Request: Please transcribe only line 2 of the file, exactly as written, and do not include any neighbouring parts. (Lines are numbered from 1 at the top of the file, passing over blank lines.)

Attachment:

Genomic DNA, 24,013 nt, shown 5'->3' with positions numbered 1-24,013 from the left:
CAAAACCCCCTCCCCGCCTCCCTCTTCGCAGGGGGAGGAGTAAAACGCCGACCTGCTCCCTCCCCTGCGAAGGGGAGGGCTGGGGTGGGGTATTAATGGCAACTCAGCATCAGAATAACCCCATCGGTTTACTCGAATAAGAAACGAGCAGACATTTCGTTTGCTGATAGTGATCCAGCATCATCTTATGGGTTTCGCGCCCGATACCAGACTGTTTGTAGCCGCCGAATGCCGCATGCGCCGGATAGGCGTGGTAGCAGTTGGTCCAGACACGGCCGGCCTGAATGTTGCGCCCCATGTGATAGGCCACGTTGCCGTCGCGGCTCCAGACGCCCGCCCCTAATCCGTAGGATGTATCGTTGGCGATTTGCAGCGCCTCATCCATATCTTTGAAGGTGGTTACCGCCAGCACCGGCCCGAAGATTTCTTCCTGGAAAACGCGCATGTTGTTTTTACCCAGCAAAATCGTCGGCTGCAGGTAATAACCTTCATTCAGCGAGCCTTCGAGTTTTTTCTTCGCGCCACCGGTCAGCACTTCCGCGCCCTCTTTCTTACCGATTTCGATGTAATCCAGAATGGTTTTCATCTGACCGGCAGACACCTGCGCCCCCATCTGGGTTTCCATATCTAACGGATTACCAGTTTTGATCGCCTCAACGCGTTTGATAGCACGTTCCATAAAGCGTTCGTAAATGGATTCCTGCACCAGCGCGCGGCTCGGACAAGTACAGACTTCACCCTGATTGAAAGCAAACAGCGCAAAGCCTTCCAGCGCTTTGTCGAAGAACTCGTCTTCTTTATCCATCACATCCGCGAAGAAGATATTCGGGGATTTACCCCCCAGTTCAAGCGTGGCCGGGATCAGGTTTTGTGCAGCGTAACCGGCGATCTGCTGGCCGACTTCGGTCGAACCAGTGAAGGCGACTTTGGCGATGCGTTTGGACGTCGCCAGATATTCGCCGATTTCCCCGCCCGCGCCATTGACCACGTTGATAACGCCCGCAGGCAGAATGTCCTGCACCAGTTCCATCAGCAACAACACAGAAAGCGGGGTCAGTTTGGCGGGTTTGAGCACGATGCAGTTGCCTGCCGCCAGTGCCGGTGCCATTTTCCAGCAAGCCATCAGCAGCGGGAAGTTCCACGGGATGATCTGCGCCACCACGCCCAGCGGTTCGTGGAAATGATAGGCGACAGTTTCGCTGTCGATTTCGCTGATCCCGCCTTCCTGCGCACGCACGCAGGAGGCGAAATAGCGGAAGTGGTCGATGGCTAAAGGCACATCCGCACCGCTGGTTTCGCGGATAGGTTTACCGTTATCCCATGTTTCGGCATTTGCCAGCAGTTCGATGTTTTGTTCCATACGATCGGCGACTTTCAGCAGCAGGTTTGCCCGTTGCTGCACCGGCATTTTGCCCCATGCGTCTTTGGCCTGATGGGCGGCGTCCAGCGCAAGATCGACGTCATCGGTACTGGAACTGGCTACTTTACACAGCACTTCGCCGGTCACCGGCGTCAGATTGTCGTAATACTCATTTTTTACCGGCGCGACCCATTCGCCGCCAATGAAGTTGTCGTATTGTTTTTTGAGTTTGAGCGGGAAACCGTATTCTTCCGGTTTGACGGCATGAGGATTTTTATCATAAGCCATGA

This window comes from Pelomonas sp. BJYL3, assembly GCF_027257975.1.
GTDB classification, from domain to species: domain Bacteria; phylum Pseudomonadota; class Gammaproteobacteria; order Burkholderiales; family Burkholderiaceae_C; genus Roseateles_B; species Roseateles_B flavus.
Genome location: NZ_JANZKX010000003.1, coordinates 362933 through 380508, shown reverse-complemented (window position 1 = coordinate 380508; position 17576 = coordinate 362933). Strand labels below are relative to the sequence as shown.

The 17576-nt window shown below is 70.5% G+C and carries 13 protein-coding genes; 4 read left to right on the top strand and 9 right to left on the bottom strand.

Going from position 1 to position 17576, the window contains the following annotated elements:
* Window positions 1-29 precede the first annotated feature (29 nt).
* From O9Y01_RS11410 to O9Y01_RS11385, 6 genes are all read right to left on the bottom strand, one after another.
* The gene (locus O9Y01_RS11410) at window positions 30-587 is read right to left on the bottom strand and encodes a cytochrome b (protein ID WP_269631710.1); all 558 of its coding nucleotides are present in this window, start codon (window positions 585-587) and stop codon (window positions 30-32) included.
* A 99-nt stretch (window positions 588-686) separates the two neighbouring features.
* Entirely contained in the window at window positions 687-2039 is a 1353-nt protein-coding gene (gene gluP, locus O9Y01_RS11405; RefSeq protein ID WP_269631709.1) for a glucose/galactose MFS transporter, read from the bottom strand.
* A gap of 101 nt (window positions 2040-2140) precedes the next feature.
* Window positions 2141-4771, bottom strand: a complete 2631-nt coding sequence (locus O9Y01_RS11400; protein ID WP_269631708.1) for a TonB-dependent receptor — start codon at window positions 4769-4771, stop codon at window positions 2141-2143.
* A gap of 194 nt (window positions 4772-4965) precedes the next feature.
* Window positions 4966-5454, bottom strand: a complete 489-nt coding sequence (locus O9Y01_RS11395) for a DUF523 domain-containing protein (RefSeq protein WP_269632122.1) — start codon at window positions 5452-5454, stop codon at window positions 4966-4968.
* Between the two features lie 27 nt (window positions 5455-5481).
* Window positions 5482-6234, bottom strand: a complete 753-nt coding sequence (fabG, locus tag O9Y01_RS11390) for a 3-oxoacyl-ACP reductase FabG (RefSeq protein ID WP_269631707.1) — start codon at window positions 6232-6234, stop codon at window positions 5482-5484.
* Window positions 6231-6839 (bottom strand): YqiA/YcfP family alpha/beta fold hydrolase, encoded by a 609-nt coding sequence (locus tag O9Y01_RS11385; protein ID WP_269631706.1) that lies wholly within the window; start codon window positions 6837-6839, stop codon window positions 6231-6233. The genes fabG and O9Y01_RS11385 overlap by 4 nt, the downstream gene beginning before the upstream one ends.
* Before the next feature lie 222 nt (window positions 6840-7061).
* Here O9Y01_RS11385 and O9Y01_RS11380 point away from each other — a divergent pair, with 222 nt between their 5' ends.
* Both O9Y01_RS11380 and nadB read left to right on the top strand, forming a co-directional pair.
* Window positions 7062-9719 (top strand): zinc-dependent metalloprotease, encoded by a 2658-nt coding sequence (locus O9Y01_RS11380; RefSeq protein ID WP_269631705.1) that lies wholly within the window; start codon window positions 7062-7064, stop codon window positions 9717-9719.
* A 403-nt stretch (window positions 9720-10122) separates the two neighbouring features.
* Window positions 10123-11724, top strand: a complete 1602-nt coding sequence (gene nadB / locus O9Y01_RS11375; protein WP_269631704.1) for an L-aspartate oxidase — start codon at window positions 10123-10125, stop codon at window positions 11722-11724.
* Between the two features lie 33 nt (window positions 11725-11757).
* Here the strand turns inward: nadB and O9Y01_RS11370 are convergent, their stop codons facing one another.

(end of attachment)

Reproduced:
CAAAACCCCCTCCCCGCCTCCCTCTTCGCAGGGGGAGGAGTAAAACGCCGACCTGCTCCCTCCCCTGCGAAGGGGAGGGCTGGGGTGGGGTATTAATGGCAACTCAGCATCAGAATAACCCCATCGGTTTACTCGAATAAGAAACGAGCAGACATTTCGTTTGCTGATAGTGATCCAGCATCATCTTATGGGTTTCGCGCCCGATACCAGACTGTTTGTAGCCGCCGAATGCCGCATGCGCCGGATAGGCGTGGTAGCAGTTGGTCCAGACACGGCCGGCCTGAATGTTGCGCCCCATGTGATAGGCCACGTTGCCGTCGCGGCTCCAGACGCCCGCCCCTAATCCGTAGGATGTATCGTTGGCGATTTGCAGCGCCTCATCCATATCTTTGAAGGTGGTTACCGCCAGCACCGGCCCGAAGATTTCTTCCTGGAAAACGCGCATGTTGTTTTTACCCAGCAAAATCGTCGGCTGCAGGTAATAACCTTCATTCAGCGAGCCTTCGAGTTTTTTCTTCGCGCCACCGGTCAGCACTTCCGCGCCCTCTTTCTTACCGATTTCGATGTAATCCAGAATGGTTTTCATCTGACCGGCAGACACCTGCGCCCCCATCTGGGTTTCCATATCTAACGGATTACCAGTTTTGATCGCCTCAACGCGTTTGATAGCACGTTCCATAAAGCGTTCGTAAATGGATTCCTGCACCAGCGCGCGGCTCGGACAAGTACAGACTTCACCCTGATTGAAAGCAAACAGCGCAAAGCCTTCCAGCGCTTTGTCGAAGAACTCGTCTTCTTTATCCATCACATCCGCGAAGAAGATATTCGGGGATTTACCCCCCAGTTCAAGCGTGGCCGGGATCAGGTTTTGTGCAGCGTAACCGGCGATCTGCTGGCCGACTTCGGTCGAACCAGTGAAGGCGACTTTGGCGATGCGTTTGGACGTCGCCAGATATTCGCCGATTTCCCCGCCCGCGCCATTGACCACGTTGATAACGCCCGCAGGCAGAATGTCCTGCACCAGTTCCATCAGCAACAACACAGAAAGCGGGGTCAGTTTGGCGGGTTTGAGCACGATGCAGTTGCCTGCCGCCAGTGCCGGTGCCATTTTCCAGCAAGCCATCAGCAGCGGGAAGTTCCACGGGATGATCTGCGCCACCACGCCCAGCGGTTCGTGGAAATGATAGGCGACAGTTTCGCTGTCGATTTCGCTGATCCCGCCTTCCTGCGCACGCACGCAGGAGGCGAAATAGCGGAAGTGGTCGATGGCTAAAGGCACATCCGCACCGCTGGTTTCGCGGATAGGTTTACCGTTATCCCATGTTTCGGCATTTGCCAGCAGTTCGATGTTTTGTTCCATACGATCGGCGACTTTCAGCAGCAGGTTTGCCCGTTGCTGCACCGGCATTTTGCCCCATGCGTCTTTGGCCTGATGGGCGGCGTCCAGCGCAAGATCGACGTCATCGGTACTGGAACTGGCTACTTTACACAGCACTTCGCCGGTCACCGGCGTCAGATTGTCGTAATACTCATTTTTTACCGGCGCGACCCATTCGCCGCCAATGAAGTTGTCGTATTGTTTTTTGAGTTTGAGCGGGAAACCGTATTCTTCCGGTTTGACGGCATGAGGATTTTTATCATAAGCCATGA